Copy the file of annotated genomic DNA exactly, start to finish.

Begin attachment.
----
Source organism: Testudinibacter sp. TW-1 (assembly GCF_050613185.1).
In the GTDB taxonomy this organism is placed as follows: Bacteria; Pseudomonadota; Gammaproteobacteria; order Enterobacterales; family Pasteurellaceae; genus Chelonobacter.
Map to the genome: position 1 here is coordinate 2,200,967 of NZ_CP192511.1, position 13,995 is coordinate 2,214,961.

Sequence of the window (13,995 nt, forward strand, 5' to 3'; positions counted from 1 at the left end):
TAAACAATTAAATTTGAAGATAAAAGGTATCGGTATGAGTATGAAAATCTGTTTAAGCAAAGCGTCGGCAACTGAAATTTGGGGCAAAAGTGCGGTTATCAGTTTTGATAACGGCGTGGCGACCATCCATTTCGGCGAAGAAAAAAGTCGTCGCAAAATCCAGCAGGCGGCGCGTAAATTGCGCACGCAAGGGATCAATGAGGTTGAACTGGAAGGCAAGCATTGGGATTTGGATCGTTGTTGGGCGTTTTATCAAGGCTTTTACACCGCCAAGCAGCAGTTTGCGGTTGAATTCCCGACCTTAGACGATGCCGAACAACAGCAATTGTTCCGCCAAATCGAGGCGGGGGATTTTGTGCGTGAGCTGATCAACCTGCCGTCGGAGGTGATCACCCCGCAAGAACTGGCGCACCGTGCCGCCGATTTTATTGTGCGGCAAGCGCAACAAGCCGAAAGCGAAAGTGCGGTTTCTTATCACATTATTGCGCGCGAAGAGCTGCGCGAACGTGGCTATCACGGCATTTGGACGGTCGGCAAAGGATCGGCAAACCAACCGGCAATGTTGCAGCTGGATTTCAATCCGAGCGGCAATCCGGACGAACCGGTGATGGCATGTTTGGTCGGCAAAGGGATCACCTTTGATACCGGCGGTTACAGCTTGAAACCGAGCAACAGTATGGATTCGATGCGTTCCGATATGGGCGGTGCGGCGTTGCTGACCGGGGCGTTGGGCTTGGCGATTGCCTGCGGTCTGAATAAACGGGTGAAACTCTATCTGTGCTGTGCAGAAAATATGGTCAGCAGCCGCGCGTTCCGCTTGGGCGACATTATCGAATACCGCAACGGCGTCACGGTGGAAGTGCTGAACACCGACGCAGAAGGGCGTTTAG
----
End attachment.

Source organism: Testudinibacter sp. TW-1 (assembly GCF_050613185.1).
In the GTDB taxonomy this organism is placed as follows: Bacteria; Pseudomonadota; Gammaproteobacteria; order Enterobacterales; family Pasteurellaceae; genus Chelonobacter.
Map to the genome: position 1 here is coordinate 2,200,967 of NZ_CP192511.1, position 13,995 is coordinate 2,214,961.

Sequence of the window (13,995 nt, forward strand, 5' to 3'; positions counted from 1 at the left end):
TAAACAATTAAATTTGAAGATAAAAGGTATCGGTATGAGTATGAAAATCTGTTTAAGCAAAGCGTCGGCAACTGAAATTTGGGGCAAAAGTGCGGTTATCAGTTTTGATAACGGCGTGGCGACCATCCATTTCGGCGAAGAAAAAAGTCGTCGCAAAATCCAGCAGGCGGCGCGTAAATTGCGCACGCAAGGGATCAATGAGGTTGAACTGGAAGGCAAGCATTGGGATTTGGATCGTTGTTGGGCGTTTTATCAAGGCTTTTACACCGCCAAGCAGCAGTTTGCGGTTGAATTCCCGACCTTAGACGATGCCGAACAACAGCAATTGTTCCGCCAAATCGAGGCGGGGGATTTTGTGCGTGAGCTGATCAACCTGCCGTCGGAGGTGATCACCCCGCAAGAACTGGCGCACCGTGCCGCCGATTTTATTGTGCGGCAAGCGCAACAAGCCGAAAGCGAAAGTGCGGTTTCTTATCACATTATTGCGCGCGAAGAGCTGCGCGAACGTGGCTATCACGGCATTTGGACGGTCGGCAAAGGATCGGCAAACCAACCGGCAATGTTGCAGCTGGATTTCAATCCGAGCGGCAATCCGGACGAACCGGTGATGGCATGTTTGGTCGGCAAAGGGATCACCTTTGATACCGGCGGTTACAGCTTGAAACCGAGCAACAGTATGGATTCGATGCGTTCCGATATGGGCGGTGCGGCGTTGCTGACCGGGGCGTTGGGCTTGGCGATTGCCTGCGGTCTGAATAAACGGGTGAAACTCTATCTGTGCTGTGCAGAAAATATGGTCAGCAGCCGCGCGTTCCGCTTGGGCGACATTATCGAATACCGCAACGGCGTCACGGTGGAAGTGCTGAACACCGACGCAGAAGGGCGTTTAG